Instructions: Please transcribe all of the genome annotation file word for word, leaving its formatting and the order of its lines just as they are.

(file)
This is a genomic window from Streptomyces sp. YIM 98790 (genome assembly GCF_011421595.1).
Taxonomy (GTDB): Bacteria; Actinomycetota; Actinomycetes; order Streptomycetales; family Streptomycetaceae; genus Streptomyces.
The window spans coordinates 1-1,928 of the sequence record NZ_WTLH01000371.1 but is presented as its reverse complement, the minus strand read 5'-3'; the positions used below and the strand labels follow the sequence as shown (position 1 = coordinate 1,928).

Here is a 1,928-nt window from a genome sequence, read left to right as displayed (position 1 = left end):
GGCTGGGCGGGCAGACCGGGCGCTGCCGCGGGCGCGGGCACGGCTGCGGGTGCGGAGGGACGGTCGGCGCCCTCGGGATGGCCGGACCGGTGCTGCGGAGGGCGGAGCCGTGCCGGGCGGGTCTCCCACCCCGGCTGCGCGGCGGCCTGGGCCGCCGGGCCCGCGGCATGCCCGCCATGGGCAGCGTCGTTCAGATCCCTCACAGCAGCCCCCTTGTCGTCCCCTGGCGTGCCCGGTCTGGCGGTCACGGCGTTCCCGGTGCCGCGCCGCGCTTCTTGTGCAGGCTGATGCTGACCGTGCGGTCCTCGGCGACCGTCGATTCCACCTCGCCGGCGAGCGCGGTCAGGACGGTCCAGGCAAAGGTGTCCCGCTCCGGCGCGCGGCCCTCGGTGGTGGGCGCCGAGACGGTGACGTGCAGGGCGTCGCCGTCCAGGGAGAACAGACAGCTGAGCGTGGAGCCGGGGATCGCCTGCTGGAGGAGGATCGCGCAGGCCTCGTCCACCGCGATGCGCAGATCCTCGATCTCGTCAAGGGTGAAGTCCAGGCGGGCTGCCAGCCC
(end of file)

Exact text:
This is a genomic window from Streptomyces sp. YIM 98790 (genome assembly GCF_011421595.1).
Taxonomy (GTDB): Bacteria; Actinomycetota; Actinomycetes; order Streptomycetales; family Streptomycetaceae; genus Streptomyces.
The window spans coordinates 1-1,928 of the sequence record NZ_WTLH01000371.1 but is presented as its reverse complement, the minus strand read 5'-3'; the positions used below and the strand labels follow the sequence as shown (position 1 = coordinate 1,928).

Here is a 1,928-nt window from a genome sequence, read left to right as displayed (position 1 = left end):
GGCTGGGCGGGCAGACCGGGCGCTGCCGCGGGCGCGGGCACGGCTGCGGGTGCGGAGGGACGGTCGGCGCCCTCGGGATGGCCGGACCGGTGCTGCGGAGGGCGGAGCCGTGCCGGGCGGGTCTCCCACCCCGGCTGCGCGGCGGCCTGGGCCGCCGGGCCCGCGGCATGCCCGCCATGGGCAGCGTCGTTCAGATCCCTCACAGCAGCCCCCTTGTCGTCCCCTGGCGTGCCCGGTCTGGCGGTCACGGCGTTCCCGGTGCCGCGCCGCGCTTCTTGTGCAGGCTGATGCTGACCGTGCGGTCCTCGGCGACCGTCGATTCCACCTCGCCGGCGAGCGCGGTCAGGACGGTCCAGGCAAAGGTGTCCCGCTCCGGCGCGCGGCCCTCGGTGGTGGGCGCCGAGACGGTGACGTGCAGGGCGTCGCCGTCCAGGGAGAACAGACAGCTGAGCGTGGAGCCGGGGATCGCCTGCTGGAGGAGGATCGCGCAGGCCTCGTCCACCGCGATGCGCAGATCCTCGATCTCGTCAAGGGTGAAGTCCAGGCGGGCTGCCAGCCC